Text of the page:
Budget Fit Your Church Purpose?

If you have not read the section of the site on Church Purpose, please do so now in order for this practicum to be most helpful to you. Click below:
Church Leadership Basics: God’s Purpose for the Church

Budget as a Litmus TestA church’s budget is a good litmus test for how the church is following God’s purposes.  Review your church purpose and then hold the budget up against it asking yourself the following questions.

  • Does the budget reflect what you state as your church purpose?
  • Is the budget truly a reflection of love for God and others … or a love of self, a love of buildings, a love of technology?
Yes, money must go into salaries, facilities, and equipment but ….
  • How much really goes into ministry?
  • Which areas are first to be cut?
  • Can you justify the expenditures for salaries, facilities, and equipment in light of your church purpose?
  • Are there ways salaries, facilities, and equipment needs can be brought more in line?
  • How purposefully is the budget being developed or are you simply doing it how you always have done it?

If you are going to line up with God’s purposes, then you must be deliberate even in budgeting. God and His Word must be the standard for how you proceed, not tradition or what “feels” right or what is expedient.

  • Are you willing to invest the time and effort into the budget to get it right so it lines up with God’s purposes?

If you wait too long to start working on the budget, it will be easier to just compare it to the previous year, make a few adjustments, and figure all is well instead of assessing what truly lines up with your purpose.

  • Are you running into problems getting people on board with this kind of approach to budgeting?

If so, then you need to get back to the basics. Communicate, communicate, communicate. Model, model, model. Teach on it. Teach on it. Teach on it. Keep at it so God’s purposes become the standard for all you do, the grid through which all decisions are measured … a part of your church’s culture to do so.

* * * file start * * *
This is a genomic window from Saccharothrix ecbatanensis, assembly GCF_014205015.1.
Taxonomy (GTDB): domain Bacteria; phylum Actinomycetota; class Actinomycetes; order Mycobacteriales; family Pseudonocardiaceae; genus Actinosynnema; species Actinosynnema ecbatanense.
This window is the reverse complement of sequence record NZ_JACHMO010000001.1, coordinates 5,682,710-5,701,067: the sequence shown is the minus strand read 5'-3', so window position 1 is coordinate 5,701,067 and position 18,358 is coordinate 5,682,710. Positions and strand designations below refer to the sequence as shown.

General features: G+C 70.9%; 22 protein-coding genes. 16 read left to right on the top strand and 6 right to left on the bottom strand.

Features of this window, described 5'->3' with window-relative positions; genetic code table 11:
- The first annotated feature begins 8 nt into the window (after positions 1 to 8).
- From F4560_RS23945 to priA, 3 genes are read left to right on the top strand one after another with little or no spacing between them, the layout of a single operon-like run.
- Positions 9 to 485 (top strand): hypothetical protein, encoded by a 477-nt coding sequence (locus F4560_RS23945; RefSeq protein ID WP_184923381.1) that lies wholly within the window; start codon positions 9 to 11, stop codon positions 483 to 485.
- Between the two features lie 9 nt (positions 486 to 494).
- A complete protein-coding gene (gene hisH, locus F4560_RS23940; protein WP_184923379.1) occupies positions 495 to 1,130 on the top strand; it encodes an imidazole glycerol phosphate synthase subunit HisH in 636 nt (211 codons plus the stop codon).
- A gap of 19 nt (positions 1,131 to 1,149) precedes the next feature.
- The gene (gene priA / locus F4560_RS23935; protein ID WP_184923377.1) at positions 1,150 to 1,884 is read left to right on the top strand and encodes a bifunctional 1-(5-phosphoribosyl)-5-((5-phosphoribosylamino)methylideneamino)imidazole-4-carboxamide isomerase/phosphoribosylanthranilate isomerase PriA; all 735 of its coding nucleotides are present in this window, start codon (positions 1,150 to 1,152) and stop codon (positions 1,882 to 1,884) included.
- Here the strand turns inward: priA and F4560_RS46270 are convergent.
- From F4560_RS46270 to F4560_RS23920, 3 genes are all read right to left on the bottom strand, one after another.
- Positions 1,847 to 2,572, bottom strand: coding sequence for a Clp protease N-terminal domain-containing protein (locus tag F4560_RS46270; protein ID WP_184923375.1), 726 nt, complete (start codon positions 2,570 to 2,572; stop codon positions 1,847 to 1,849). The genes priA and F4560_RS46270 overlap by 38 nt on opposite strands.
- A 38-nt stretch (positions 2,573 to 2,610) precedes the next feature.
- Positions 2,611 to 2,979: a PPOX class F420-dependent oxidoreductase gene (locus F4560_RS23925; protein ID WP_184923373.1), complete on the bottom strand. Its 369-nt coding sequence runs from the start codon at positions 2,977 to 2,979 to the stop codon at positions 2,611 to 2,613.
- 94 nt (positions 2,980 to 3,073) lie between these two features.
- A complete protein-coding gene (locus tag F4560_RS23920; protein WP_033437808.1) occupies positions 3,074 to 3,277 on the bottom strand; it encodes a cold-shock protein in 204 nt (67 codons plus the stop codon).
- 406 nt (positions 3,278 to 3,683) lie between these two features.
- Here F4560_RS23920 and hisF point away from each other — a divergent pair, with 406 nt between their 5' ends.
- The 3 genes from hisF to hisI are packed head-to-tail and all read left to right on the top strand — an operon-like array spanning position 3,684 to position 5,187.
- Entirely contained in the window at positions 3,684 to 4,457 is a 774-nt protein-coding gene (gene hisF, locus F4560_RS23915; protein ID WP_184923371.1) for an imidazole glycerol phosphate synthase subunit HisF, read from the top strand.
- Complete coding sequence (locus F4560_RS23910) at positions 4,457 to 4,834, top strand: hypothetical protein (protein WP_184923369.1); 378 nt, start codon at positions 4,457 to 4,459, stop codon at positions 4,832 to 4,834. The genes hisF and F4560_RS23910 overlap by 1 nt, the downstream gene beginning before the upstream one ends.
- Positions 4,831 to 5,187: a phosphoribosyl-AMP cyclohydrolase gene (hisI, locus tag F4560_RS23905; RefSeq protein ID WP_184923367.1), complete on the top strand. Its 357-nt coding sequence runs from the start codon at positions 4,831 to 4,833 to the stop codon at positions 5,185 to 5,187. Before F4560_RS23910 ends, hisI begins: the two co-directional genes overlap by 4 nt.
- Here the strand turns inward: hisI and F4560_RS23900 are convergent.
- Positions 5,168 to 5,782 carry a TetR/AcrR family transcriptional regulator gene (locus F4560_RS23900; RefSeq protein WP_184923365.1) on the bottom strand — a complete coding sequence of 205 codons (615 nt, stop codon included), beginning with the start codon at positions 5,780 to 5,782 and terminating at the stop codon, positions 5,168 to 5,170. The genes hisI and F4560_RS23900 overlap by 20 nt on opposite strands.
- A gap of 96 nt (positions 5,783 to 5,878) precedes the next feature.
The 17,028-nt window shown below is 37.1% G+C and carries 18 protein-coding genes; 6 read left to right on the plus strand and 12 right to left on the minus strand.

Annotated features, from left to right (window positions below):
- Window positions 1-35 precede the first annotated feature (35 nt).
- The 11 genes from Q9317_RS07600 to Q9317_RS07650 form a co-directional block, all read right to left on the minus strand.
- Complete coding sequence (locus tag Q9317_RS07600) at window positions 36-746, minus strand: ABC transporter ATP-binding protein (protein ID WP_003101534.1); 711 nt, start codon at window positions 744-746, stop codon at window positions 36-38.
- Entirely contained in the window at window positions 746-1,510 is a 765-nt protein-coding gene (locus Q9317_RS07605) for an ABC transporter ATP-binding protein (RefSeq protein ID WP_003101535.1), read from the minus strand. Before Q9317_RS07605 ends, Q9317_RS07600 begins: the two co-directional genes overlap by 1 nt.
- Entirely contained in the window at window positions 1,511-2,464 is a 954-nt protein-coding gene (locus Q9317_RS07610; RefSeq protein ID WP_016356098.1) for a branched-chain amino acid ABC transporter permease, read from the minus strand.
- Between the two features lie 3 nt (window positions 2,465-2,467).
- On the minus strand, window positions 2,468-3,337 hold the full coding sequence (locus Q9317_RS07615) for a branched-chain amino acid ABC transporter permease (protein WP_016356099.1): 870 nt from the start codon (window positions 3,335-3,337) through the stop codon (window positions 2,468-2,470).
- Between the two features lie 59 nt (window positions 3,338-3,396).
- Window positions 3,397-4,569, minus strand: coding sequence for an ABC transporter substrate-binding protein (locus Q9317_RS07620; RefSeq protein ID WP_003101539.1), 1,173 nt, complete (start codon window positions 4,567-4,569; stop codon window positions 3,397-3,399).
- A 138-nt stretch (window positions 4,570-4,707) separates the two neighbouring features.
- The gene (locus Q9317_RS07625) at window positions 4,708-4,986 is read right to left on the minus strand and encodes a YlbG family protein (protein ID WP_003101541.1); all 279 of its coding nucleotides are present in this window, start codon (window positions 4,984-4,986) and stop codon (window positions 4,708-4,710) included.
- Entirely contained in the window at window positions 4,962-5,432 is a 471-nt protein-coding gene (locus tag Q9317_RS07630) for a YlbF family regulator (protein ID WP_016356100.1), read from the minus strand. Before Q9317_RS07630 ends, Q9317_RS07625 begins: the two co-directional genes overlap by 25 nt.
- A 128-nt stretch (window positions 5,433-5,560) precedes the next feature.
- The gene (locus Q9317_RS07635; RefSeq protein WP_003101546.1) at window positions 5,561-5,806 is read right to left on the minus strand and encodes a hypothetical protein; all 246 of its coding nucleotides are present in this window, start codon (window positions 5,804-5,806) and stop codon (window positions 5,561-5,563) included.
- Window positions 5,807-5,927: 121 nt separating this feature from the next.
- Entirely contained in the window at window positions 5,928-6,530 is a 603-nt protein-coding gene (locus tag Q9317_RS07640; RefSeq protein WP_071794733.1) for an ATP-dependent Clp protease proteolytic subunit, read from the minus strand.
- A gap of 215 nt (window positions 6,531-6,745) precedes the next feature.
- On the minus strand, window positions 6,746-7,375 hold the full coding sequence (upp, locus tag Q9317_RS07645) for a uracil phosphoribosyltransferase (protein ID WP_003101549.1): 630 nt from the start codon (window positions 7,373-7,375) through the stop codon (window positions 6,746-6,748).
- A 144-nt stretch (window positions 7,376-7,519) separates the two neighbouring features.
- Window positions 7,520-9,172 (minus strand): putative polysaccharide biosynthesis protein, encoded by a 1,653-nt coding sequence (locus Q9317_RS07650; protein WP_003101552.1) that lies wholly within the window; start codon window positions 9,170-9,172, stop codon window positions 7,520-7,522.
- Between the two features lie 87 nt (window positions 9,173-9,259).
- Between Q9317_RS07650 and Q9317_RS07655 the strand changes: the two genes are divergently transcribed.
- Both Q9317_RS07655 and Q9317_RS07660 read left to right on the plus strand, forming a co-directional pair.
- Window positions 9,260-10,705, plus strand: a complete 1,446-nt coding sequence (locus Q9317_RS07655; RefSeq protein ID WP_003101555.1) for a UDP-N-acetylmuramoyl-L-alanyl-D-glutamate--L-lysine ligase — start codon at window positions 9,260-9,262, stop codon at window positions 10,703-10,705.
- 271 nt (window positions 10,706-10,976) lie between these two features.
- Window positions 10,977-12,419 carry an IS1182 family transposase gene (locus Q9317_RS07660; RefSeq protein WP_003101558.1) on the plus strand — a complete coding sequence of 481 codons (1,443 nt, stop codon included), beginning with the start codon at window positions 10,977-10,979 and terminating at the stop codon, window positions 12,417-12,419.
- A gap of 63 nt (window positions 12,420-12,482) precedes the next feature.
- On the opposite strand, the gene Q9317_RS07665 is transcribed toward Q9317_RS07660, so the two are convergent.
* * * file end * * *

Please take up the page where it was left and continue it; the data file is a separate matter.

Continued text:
• Does such a deliberate approach to budgeting go against your personality or style?

If it just doesn’t fit your style or personality to do this, delegate the responsibility to someone for whom this approach does work and who is sold on the church’s purpose. Learn from them. Seek the balance you need.

  • Are you making sure prayer and God’s Word is guiding the process and not mere administration?

If not, very likely you are not budgeting purposefully. God has to be brought into the process when seeking to line up with His purposes.

In this post I have posed more questions than answers. That’s what we must do if we are going to budget purposefully.

Let’s Help One Another:  Can anyone give some specific steps you have taken to make sure budgeting reflects your church purpose and isn’t merely an administrative activity?  Feel free to comment below.

3 Replies to “Budget Fit Your Church Purpose?”

  1. tend to just do budget – Next time before we do budget plan to run these questions thru leadership team.

      • How true, Bill. Though it might not be easy to be deliberate in this, and we might not always like our answers, at least it heads us in the right direction. Until we stop and ask the tough questions, we won’t even begin to head in this direction. While we would like to be able to say we have arrived, the important thing is that we are at least progressing toward God’s purposes, even in the way we budget. Remember the words of Philippians 3 — “Not that I have already obtained all this . . . I press on . . .”

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